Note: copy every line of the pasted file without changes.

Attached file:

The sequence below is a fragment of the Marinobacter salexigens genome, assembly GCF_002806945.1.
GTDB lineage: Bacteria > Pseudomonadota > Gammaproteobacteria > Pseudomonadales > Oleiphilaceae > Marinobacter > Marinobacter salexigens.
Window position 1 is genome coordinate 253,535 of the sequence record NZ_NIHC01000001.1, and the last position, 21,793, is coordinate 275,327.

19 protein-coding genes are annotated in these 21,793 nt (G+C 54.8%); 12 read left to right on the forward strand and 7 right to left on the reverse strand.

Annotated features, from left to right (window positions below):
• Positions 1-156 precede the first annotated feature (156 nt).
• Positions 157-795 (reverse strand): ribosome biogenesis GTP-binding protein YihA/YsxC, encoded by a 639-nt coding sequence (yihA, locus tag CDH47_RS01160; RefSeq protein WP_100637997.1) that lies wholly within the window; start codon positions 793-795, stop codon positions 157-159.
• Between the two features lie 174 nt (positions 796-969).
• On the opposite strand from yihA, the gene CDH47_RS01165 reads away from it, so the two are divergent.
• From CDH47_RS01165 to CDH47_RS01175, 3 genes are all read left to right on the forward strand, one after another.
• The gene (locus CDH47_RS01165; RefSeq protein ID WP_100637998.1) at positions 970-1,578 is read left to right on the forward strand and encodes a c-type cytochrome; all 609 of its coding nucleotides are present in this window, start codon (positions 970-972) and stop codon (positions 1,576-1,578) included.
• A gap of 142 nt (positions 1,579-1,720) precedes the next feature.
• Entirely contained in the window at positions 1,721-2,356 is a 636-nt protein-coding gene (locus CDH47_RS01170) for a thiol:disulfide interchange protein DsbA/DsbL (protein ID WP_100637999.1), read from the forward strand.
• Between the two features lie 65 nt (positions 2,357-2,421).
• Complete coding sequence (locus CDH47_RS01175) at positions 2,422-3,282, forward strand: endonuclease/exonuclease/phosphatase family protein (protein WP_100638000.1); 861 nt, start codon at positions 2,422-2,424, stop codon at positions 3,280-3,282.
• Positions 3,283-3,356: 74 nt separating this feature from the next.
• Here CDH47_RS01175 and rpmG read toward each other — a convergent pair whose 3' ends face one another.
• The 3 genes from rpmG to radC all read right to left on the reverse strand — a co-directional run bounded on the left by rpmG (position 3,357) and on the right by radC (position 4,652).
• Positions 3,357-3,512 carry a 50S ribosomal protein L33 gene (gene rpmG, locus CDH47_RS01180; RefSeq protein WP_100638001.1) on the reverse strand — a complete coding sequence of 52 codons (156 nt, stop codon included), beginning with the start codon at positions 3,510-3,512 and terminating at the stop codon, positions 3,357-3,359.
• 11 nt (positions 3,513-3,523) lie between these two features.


The sequence below is a fragment of the Marinobacter salexigens genome, assembly GCF_002806945.1.
GTDB lineage: Bacteria > Pseudomonadota > Gammaproteobacteria > Pseudomonadales > Oleiphilaceae > Marinobacter > Marinobacter salexigens.
Window position 1 is genome coordinate 253,535 of the sequence record NZ_NIHC01000001.1, and the last position, 21,793, is coordinate 275,327.

19 protein-coding genes are annotated in these 21,793 nt (G+C 54.8%); 12 read left to right on the forward strand and 7 right to left on the reverse strand.

Annotated features, from left to right (window positions below):
• Positions 1-156 precede the first annotated feature (156 nt).
• Positions 157-795 (reverse strand): ribosome biogenesis GTP-binding protein YihA/YsxC, encoded by a 639-nt coding sequence (yihA, locus tag CDH47_RS01160; RefSeq protein WP_100637997.1) that lies wholly within the window; start codon positions 793-795, stop codon positions 157-159.
• Between the two features lie 174 nt (positions 796-969).
• On the opposite strand from yihA, the gene CDH47_RS01165 reads away from it, so the two are divergent.
• From CDH47_RS01165 to CDH47_RS01175, 3 genes are all read left to right on the forward strand, one after another.
• The gene (locus CDH47_RS01165; RefSeq protein ID WP_100637998.1) at positions 970-1,578 is read left to right on the forward strand and encodes a c-type cytochrome; all 609 of its coding nucleotides are present in this window, start codon (positions 970-972) and stop codon (positions 1,576-1,578) included.
• A gap of 142 nt (positions 1,579-1,720) precedes the next feature.
• Entirely contained in the window at positions 1,721-2,356 is a 636-nt protein-coding gene (locus CDH47_RS01170) for a thiol:disulfide interchange protein DsbA/DsbL (protein ID WP_100637999.1), read from the forward strand.
• Between the two features lie 65 nt (positions 2,357-2,421).
• Complete coding sequence (locus CDH47_RS01175) at positions 2,422-3,282, forward strand: endonuclease/exonuclease/phosphatase family protein (protein WP_100638000.1); 861 nt, start codon at positions 2,422-2,424, stop codon at positions 3,280-3,282.
• Positions 3,283-3,356: 74 nt separating this feature from the next.
• Here CDH47_RS01175 and rpmG read toward each other — a convergent pair whose 3' ends face one another.
• The 3 genes from rpmG to radC all read right to left on the reverse strand — a co-directional run bounded on the left by rpmG (position 3,357) and on the right by radC (position 4,652).
• Positions 3,357-3,512 carry a 50S ribosomal protein L33 gene (gene rpmG, locus CDH47_RS01180; RefSeq protein WP_100638001.1) on the reverse strand — a complete coding sequence of 52 codons (156 nt, stop codon included), beginning with the start codon at positions 3,510-3,512 and terminating at the stop codon, positions 3,357-3,359.
• 11 nt (positions 3,513-3,523) lie between these two features.